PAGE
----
Paxton had supporters within the industry itself, most notably Walt McGuire of London Records, and equally other producers and executives envious of his success. Some, like Buck Owens, maintained an ongoing rivalry. But while even the most hard-nosed of Paxton’s associates from across the years may grumble about perceived lack of credit – the producer was as bad a businessman as he was great as a creative force – when pressed they will invariably wax lyrical of Gary S Paxton, frequently describing him either as the most talented man they had ever encountered in the music business or, more simply, a ‘genius.’ As for the artists he recorded, many retain fond memories of their time with Gary, and a fair percentage continue to marvel at what he could do with them in the studio. Many of his more cognizant contemporaries, like the similarly unconventional Brian Wilson, openly admired him.
Paxton did thrive upon eccentricity, but he wasn’t a buffoon either. By his own admission, Gary was just “terminally weird.” Between 1964 and 1966, he sported longer hair and a grubbier appearance than even the Seeds or the Mothers, further alienating the Hollywood record establishment. Once in Nashville in the 1970s, he indulged in equally strange looks, such as 1974’s ‘Clone Affair,’ for which he shaved his head and eyebrows and wore a monastic cape. When the aptly-named 1975 solo album “The Astonishing, Outrageous, Amazing, Incredible, Unbelievable, Different World of Gary S Paxton” won an Inspirational Grammy, Gary blew minds at the otherwise penguin-suited ceremony by showing up in a sleeveless black vest and leather rocker pants. Coupled with his by-now trademark Shenandoah beard and stovepipe hat, the total effect was like some bizarre hybrid of Jim Morrison and Abe Lincoln. The walls of his house in Branson are still adorned with portraits of Gary glad-handing the country superstars of the 1980s and 1990s, many of whom look a mite uncomfortable with this crazy longhair by their side.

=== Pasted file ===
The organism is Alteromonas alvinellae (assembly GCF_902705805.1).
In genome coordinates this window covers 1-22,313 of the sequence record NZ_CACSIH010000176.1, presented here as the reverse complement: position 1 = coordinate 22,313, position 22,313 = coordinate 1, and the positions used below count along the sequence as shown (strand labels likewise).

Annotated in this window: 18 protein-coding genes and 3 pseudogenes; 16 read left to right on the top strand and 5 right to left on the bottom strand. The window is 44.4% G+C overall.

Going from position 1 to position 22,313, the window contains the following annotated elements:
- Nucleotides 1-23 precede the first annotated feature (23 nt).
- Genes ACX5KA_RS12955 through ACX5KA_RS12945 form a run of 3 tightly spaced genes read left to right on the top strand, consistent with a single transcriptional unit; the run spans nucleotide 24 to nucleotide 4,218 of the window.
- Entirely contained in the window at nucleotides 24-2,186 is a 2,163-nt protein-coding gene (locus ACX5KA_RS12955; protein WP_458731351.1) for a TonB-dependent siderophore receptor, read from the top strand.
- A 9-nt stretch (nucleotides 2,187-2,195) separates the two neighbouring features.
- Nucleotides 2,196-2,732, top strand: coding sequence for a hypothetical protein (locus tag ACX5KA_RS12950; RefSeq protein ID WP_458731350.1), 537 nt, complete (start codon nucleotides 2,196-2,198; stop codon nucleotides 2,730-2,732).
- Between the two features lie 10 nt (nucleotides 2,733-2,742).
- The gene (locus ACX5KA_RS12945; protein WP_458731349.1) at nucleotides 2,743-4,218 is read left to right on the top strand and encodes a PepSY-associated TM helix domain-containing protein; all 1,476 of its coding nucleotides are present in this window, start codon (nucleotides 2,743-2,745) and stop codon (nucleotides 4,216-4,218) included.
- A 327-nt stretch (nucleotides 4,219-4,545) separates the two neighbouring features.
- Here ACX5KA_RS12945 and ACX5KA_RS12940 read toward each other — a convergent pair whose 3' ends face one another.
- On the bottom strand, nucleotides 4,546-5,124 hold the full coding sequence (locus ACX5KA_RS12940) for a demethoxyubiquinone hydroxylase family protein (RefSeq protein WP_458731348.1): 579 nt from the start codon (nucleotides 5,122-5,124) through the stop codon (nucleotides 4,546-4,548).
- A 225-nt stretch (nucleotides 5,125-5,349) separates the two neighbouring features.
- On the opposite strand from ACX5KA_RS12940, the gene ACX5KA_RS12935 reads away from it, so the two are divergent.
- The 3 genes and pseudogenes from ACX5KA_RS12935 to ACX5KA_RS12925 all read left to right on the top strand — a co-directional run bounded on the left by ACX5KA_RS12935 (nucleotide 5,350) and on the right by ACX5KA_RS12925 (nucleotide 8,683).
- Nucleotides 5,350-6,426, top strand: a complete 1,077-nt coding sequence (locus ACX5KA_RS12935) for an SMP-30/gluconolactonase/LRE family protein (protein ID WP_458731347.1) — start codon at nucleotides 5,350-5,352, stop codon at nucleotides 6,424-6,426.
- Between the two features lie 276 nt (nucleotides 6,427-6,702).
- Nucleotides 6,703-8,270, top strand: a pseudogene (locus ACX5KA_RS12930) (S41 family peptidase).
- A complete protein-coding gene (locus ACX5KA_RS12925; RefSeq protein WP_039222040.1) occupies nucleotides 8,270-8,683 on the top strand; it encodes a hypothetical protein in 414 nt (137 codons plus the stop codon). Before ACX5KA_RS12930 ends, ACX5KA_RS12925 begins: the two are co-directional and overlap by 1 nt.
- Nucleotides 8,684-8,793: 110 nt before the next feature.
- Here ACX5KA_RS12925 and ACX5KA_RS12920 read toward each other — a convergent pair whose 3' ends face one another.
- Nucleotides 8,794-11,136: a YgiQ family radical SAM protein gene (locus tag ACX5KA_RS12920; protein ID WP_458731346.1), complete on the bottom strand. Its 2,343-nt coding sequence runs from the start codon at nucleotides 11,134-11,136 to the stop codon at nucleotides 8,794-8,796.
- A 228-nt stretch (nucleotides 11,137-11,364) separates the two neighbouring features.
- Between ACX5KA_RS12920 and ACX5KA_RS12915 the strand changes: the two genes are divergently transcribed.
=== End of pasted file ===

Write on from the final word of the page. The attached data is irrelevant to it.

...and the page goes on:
That’s what I loved about Gary S Paxton, and that’s what makes this obituary particularly difficult to write. I’ve yet to meet a more fun and off-centre, yet equally good-hearted, character in all my travels, and my relationship with him and his enduringly supportive wife Vicki Sue has been one of the most pleasurable amongst the many valued friendships I have acquired since working for Ace. We really got to know each other during marathon week-long tape copying sessions, in a basement that overlooked the lake in Branson, where one could hear the guides on the tourist barges point out “Gary ‘Alley Oop’ Paxton’s house, folks!” What most other people might have regarded as a chore has been in fact one of the highlights of my archiving career, especially with Gary himself assisting, fixing the tape splices and providing a running commentary on the music into the bargain. From sifting through this hard evidence, I quickly discovered that the “genius” tag was richly deserved.